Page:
Work will begin next year on the first of two phases of marina redevelopment for Tokeland. The end result will be:
Funding for the improvements will come primarily from three grants, with additional funds from a Pacific County local option sales tax. Port Manager Rebecca Chaffee procured the grants through extensive research and paperwork over the past three years. (See related story next week.)
How did godwits lead to such results?
During a 2010 meeting of the Tokeland/North Shore Chamber of Commerce, “Pete Hayes, who has a vacation place here, said have you noticed the godwits down at the marina? And what’s the marina going to do with the dock that’s there?” Mary Jean Grimes recalled. Grimes has been documenting the activities of a group called Sustainable Tokeland, an organization that also came about from that meeting.
The chamber members didn’t have answers to Hayes’ questions and decided to invite the port’s Rebecca Chaffee and a representative from the Grays Harbor Audubon Society to come and talk about it at their April 2010 chamber meeting. Chaffee and Arnold Martin, president of the birding group, attended; while Martin explained about godwits, Chaffee asked the group to come up with a master plan for improvements at the marina.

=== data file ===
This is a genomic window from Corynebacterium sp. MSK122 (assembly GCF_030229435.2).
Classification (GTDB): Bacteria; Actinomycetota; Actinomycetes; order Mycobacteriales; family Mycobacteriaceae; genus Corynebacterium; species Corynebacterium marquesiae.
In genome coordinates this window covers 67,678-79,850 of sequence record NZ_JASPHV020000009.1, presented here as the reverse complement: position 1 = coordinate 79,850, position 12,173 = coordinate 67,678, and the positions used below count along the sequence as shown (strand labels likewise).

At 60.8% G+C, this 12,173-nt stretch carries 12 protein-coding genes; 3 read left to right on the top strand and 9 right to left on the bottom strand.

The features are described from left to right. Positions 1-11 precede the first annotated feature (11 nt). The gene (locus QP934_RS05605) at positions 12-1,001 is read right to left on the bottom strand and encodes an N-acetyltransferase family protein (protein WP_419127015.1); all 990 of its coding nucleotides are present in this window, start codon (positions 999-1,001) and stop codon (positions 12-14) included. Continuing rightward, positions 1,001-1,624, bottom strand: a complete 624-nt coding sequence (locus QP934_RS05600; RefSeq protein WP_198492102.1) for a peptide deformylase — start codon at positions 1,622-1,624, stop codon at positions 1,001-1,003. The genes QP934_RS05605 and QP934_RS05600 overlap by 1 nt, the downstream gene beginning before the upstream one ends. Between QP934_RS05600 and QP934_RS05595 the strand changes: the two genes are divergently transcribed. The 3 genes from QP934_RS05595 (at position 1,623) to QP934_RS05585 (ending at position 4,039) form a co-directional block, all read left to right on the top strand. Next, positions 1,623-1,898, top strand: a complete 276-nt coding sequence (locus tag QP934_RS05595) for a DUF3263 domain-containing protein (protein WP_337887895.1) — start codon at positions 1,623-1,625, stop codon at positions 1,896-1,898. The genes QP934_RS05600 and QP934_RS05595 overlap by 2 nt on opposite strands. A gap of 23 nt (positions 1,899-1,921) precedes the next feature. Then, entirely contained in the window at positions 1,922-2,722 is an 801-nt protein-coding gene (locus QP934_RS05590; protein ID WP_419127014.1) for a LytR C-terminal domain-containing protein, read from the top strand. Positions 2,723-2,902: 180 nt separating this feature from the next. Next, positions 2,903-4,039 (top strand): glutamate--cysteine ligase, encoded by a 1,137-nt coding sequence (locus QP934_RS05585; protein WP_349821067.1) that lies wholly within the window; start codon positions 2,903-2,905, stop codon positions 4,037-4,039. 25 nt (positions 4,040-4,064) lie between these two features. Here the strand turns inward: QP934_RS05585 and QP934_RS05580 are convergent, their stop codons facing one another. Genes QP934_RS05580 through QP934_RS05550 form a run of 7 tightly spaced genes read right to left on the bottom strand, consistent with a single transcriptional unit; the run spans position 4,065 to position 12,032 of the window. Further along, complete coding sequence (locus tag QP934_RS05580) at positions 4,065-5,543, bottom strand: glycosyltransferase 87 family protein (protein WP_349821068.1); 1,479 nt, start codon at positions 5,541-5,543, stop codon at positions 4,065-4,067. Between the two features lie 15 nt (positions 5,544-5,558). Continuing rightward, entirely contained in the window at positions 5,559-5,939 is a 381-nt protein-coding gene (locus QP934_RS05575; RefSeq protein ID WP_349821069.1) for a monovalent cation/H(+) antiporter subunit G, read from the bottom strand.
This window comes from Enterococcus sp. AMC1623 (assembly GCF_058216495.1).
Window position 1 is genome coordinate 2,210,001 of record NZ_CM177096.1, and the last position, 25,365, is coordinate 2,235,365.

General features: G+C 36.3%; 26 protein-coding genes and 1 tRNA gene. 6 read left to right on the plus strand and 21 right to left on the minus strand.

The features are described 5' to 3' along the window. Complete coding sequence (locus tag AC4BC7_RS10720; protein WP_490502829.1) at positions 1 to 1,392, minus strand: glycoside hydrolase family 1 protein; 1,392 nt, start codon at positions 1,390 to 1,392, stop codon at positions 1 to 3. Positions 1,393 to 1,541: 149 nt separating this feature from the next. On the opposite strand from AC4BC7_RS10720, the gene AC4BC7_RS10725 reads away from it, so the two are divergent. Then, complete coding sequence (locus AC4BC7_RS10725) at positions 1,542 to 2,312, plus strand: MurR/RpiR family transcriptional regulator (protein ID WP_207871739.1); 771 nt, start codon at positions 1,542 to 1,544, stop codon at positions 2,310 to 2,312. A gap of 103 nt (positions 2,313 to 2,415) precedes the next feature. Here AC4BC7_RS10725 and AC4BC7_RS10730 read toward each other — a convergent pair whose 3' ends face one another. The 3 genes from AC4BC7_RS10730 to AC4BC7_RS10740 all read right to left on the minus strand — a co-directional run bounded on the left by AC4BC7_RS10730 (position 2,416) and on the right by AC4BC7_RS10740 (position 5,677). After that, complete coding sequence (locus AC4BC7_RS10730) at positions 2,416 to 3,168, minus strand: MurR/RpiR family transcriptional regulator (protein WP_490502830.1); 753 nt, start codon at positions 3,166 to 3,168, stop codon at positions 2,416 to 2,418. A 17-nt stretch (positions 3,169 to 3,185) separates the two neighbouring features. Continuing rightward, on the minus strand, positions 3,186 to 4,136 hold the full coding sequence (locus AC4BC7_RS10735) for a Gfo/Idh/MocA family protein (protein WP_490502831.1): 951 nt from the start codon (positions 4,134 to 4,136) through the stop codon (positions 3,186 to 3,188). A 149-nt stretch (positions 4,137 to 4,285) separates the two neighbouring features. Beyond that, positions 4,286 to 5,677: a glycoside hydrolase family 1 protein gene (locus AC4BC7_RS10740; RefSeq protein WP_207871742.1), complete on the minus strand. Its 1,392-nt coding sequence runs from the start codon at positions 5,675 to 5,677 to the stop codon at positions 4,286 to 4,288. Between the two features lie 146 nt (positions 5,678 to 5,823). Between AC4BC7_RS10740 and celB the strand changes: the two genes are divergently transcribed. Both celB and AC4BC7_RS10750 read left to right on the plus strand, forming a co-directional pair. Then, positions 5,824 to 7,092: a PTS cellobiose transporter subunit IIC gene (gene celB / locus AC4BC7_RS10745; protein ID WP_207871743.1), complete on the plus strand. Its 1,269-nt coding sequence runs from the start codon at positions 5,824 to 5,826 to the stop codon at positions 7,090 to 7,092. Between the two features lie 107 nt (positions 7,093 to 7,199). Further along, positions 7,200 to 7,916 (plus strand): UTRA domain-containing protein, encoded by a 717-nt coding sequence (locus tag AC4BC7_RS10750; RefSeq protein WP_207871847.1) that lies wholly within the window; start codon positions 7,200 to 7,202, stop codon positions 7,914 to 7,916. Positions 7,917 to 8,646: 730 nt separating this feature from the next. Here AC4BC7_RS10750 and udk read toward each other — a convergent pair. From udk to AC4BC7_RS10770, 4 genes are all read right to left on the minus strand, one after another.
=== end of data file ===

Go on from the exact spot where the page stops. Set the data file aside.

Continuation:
Sustainable Tokeland, with a fluid membership of local and area citizens, was organized to develop the master plan. Local leaders have been delighted with results, not only for projects such as the marina redevelopment, but also for the involvement of people of all ages and interests.
“In the initial forming of the Sustainable Tokeland, we were having meetings to determine what we would like Tokeland to look like: What don’t’ we want and what do we want,” said Larry Roberts, chairman of the Tokeland/North Cove Chamber of Commerce.
Early surveys brought interesting results, largely because of a wide range of ages among those participating. “The young people wanted skateboard parks,” Roberts recalled.
“I love the fact that we’re working on the marina because that’s an important part of our community, of our economy,” said Charlene Nelson, chairwoman of the Shoalwater Bay Tribe. “But I like the idea of working together. That is the strongest thing. We all want to protect the true environment here. We do not want drastic changes; we don’t want Wal-Mart’s or anything like that. And we want the godwits protected. “